Background: The effect of patient education on reducing stroke has had mixed effects, raising questions about how to achieve optimal benefit. Because past evaluations have typically lacked an appropriate theoretical base, the design of past research may have missed important effects.
Method: This study used a social cognitive framework to identify variables that might change in response to education. A mixed design was used to evaluate 2 approaches to an intervention, both of which included education. Twenty-six seniors completed a measure of stroke knowledge and beliefs twice: before and after an intervention that was either "standard" (educational brochure plus activities that were not about stroke) or "enhanced" (educational brochure plus activities designed to enhance beliefs about stroke). Outcome measures were health beliefs, intention to exercise to reduce stroke, and stroke knowledge.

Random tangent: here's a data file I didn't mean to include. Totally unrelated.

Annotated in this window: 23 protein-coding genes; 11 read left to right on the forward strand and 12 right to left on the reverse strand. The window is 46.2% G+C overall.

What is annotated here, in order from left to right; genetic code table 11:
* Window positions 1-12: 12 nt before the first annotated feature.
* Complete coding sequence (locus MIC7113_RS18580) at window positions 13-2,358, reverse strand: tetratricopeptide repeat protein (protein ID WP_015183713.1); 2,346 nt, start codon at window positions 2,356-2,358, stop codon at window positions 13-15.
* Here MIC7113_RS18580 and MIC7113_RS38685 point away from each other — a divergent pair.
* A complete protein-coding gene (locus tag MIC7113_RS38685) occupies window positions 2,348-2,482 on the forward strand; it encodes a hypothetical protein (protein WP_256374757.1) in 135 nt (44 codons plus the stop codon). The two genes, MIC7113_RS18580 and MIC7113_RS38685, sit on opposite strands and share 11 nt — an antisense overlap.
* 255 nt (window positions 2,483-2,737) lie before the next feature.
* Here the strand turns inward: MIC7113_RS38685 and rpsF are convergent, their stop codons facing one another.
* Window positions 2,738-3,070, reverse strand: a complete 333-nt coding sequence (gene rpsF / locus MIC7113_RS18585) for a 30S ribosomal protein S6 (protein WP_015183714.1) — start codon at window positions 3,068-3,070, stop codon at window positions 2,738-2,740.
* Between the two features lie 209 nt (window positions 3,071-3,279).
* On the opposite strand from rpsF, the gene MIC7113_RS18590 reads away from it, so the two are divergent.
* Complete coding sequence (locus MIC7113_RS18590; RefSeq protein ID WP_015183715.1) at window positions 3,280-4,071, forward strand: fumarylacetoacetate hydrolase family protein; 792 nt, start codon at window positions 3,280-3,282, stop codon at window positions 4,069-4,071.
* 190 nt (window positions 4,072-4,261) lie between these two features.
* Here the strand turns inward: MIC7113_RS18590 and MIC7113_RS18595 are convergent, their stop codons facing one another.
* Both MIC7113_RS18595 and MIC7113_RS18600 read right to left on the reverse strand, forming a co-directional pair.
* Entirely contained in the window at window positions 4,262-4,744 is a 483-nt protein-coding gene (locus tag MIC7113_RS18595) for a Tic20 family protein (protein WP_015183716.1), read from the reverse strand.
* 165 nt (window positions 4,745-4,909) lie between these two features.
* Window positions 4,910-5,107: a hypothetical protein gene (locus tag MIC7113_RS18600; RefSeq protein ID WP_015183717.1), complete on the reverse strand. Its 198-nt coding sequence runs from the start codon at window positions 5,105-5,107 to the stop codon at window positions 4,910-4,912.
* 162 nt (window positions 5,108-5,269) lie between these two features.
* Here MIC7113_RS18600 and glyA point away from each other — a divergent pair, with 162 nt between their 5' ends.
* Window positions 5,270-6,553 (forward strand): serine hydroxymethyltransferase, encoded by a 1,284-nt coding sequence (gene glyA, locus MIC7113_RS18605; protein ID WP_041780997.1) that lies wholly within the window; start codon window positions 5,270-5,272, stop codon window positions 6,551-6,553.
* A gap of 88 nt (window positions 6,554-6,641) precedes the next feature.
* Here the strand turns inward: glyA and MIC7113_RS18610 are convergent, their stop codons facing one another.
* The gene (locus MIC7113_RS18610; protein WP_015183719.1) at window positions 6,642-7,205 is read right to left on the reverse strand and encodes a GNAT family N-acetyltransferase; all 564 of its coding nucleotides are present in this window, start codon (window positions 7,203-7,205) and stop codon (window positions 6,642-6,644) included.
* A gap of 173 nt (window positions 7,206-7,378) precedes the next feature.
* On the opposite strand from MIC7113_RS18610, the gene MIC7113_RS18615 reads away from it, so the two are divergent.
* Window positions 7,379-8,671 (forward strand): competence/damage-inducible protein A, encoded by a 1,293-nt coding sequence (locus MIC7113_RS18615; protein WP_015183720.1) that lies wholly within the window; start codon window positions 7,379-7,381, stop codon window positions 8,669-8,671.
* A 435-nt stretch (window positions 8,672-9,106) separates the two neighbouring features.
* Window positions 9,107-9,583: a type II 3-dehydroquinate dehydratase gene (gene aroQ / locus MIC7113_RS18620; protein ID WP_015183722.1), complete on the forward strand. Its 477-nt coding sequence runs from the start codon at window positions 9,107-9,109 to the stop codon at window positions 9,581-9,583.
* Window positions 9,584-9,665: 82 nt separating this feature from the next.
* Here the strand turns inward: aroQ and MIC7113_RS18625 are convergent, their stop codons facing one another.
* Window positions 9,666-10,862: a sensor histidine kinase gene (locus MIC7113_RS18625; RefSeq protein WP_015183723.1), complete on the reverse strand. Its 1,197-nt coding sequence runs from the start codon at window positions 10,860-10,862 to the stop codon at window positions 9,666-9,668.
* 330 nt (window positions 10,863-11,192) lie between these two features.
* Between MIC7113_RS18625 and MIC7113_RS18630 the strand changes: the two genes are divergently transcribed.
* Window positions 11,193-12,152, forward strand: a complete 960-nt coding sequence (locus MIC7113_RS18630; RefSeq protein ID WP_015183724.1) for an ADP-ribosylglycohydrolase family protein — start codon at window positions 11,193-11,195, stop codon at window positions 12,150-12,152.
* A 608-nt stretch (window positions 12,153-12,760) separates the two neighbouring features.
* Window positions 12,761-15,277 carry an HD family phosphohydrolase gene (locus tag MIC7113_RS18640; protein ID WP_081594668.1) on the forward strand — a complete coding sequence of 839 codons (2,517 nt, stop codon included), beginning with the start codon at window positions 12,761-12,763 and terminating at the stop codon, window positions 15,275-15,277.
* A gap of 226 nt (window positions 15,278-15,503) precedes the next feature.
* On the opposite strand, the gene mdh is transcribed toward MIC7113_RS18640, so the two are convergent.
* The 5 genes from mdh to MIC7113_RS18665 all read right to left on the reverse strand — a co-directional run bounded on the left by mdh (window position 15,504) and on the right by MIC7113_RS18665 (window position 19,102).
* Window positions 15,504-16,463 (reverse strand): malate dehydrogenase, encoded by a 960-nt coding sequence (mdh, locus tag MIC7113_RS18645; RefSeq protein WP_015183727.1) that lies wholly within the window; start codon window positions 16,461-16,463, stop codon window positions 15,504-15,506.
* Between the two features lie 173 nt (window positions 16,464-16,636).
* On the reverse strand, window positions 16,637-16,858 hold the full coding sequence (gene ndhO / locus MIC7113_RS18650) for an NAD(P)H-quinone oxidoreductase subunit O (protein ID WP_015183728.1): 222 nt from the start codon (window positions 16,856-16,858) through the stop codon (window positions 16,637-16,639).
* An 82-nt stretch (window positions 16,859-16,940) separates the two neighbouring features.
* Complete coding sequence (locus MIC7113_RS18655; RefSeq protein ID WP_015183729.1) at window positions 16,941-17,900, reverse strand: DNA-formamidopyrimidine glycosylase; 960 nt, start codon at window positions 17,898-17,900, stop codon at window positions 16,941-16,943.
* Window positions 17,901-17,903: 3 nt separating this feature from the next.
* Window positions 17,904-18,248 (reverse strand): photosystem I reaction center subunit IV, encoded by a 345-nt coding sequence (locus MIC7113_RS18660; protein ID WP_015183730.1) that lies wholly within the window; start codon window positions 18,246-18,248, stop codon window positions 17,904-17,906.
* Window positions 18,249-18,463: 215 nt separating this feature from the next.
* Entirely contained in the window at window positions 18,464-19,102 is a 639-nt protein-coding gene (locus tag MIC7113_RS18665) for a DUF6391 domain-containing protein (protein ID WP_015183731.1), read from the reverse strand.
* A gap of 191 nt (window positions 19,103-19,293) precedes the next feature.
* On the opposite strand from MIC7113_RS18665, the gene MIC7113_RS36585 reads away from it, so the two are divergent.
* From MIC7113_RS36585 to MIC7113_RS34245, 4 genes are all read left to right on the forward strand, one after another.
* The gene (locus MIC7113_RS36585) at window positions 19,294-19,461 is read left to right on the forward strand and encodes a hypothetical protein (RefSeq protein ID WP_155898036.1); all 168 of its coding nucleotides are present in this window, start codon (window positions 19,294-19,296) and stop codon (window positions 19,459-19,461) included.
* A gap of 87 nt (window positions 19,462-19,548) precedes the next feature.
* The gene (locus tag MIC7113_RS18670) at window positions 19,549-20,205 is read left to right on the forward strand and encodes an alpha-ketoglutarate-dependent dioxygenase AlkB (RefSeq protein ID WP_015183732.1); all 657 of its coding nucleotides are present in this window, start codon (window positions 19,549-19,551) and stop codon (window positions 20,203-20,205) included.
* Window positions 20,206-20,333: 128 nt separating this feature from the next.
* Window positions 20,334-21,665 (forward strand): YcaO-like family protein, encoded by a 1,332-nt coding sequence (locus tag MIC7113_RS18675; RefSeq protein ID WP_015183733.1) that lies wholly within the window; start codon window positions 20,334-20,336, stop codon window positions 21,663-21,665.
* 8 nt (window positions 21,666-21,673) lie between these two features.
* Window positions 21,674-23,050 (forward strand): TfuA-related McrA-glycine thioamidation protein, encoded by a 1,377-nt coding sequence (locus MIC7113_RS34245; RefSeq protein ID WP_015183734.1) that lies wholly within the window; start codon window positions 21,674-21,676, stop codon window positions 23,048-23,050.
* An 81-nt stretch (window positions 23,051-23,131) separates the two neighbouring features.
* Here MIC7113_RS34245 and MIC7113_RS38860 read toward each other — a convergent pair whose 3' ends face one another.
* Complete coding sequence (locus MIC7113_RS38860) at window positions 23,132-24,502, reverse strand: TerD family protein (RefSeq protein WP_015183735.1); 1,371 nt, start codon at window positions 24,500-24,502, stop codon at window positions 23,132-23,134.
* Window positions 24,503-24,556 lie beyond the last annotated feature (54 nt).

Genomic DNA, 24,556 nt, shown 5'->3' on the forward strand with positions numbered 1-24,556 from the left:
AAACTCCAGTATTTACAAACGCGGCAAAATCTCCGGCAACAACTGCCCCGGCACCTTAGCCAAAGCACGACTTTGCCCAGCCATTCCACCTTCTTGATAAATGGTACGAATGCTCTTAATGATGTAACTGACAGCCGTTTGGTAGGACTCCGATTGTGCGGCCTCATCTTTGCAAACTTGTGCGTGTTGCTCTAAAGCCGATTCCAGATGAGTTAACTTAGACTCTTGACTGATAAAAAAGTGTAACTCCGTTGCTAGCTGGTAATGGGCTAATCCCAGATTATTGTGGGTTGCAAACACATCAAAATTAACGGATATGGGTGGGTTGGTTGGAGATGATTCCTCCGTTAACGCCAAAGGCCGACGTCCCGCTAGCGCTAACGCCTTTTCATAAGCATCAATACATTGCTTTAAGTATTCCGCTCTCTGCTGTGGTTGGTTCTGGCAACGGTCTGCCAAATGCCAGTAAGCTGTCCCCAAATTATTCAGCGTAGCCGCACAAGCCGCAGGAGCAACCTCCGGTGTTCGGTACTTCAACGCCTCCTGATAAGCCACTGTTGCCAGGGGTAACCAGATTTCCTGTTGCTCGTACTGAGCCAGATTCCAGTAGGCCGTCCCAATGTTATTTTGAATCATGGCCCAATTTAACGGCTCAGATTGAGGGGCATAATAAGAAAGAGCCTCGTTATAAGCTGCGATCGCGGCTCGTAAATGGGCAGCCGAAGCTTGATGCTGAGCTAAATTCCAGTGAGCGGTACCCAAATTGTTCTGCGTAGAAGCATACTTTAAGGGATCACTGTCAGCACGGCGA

Results: Selected beliefs changed significantly over time but not differentially across conditions. Beliefs that changed were (1) perceived susceptibility to stroke, and (2) perceived benefit of exercise to reduce risk. Benefit beliefs, in particular, were strongly and positively associated with intention to exercise.
Conclusion: Findings suggest that basic approaches to patient education may influence health beliefs. More effective stroke prevention programs may result from continued consideration of the role of health beliefs in such programs.